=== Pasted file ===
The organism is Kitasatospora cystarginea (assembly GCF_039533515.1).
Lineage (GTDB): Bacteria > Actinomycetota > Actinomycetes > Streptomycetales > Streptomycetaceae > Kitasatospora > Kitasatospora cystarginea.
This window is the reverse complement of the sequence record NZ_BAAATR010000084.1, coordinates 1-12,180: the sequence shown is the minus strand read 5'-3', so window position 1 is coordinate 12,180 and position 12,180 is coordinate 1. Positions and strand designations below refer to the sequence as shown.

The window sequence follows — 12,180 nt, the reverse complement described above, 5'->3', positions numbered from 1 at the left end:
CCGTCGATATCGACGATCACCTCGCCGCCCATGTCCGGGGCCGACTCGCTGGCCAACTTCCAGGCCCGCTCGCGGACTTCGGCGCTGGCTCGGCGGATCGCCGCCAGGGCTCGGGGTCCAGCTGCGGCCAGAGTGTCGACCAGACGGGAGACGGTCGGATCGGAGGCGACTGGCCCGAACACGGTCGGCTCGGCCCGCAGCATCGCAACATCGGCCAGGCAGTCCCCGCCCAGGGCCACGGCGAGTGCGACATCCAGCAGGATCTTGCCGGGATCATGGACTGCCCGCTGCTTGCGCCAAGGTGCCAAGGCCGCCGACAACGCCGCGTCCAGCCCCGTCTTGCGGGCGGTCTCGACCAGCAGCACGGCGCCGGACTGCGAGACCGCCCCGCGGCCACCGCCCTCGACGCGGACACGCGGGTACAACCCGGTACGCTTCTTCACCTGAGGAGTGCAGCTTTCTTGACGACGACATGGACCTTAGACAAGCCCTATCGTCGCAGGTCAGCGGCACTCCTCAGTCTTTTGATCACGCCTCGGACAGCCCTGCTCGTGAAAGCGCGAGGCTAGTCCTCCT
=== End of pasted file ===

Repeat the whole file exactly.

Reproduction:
The organism is Kitasatospora cystarginea (assembly GCF_039533515.1).
Lineage (GTDB): Bacteria > Actinomycetota > Actinomycetes > Streptomycetales > Streptomycetaceae > Kitasatospora > Kitasatospora cystarginea.
This window is the reverse complement of the sequence record NZ_BAAATR010000084.1, coordinates 1-12,180: the sequence shown is the minus strand read 5'-3', so window position 1 is coordinate 12,180 and position 12,180 is coordinate 1. Positions and strand designations below refer to the sequence as shown.

The window sequence follows — 12,180 nt, the reverse complement described above, 5'->3', positions numbered from 1 at the left end:
CCGTCGATATCGACGATCACCTCGCCGCCCATGTCCGGGGCCGACTCGCTGGCCAACTTCCAGGCCCGCTCGCGGACTTCGGCGCTGGCTCGGCGGATCGCCGCCAGGGCTCGGGGTCCAGCTGCGGCCAGAGTGTCGACCAGACGGGAGACGGTCGGATCGGAGGCGACTGGCCCGAACACGGTCGGCTCGGCCCGCAGCATCGCAACATCGGCCAGGCAGTCCCCGCCCAGGGCCACGGCGAGTGCGACATCCAGCAGGATCTTGCCGGGATCATGGACTGCCCGCTGCTTGCGCCAAGGTGCCAAGGCCGCCGACAACGCCGCGTCCAGCCCCGTCTTGCGGGCGGTCTCGACCAGCAGCACGGCGCCGGACTGCGAGACCGCCCCGCGGCCACCGCCCTCGACGCGGACACGCGGGTACAACCCGGTACGCTTCTTCACCTGAGGAGTGCAGCTTTCTTGACGACGACATGGACCTTAGACAAGCCCTATCGTCGCAGGTCAGCGGCACTCCTCAGTCTTTTGATCACGCCTCGGACAGCCCTGCTCGTGAAAGCGCGAGGCTAGTCCTCCT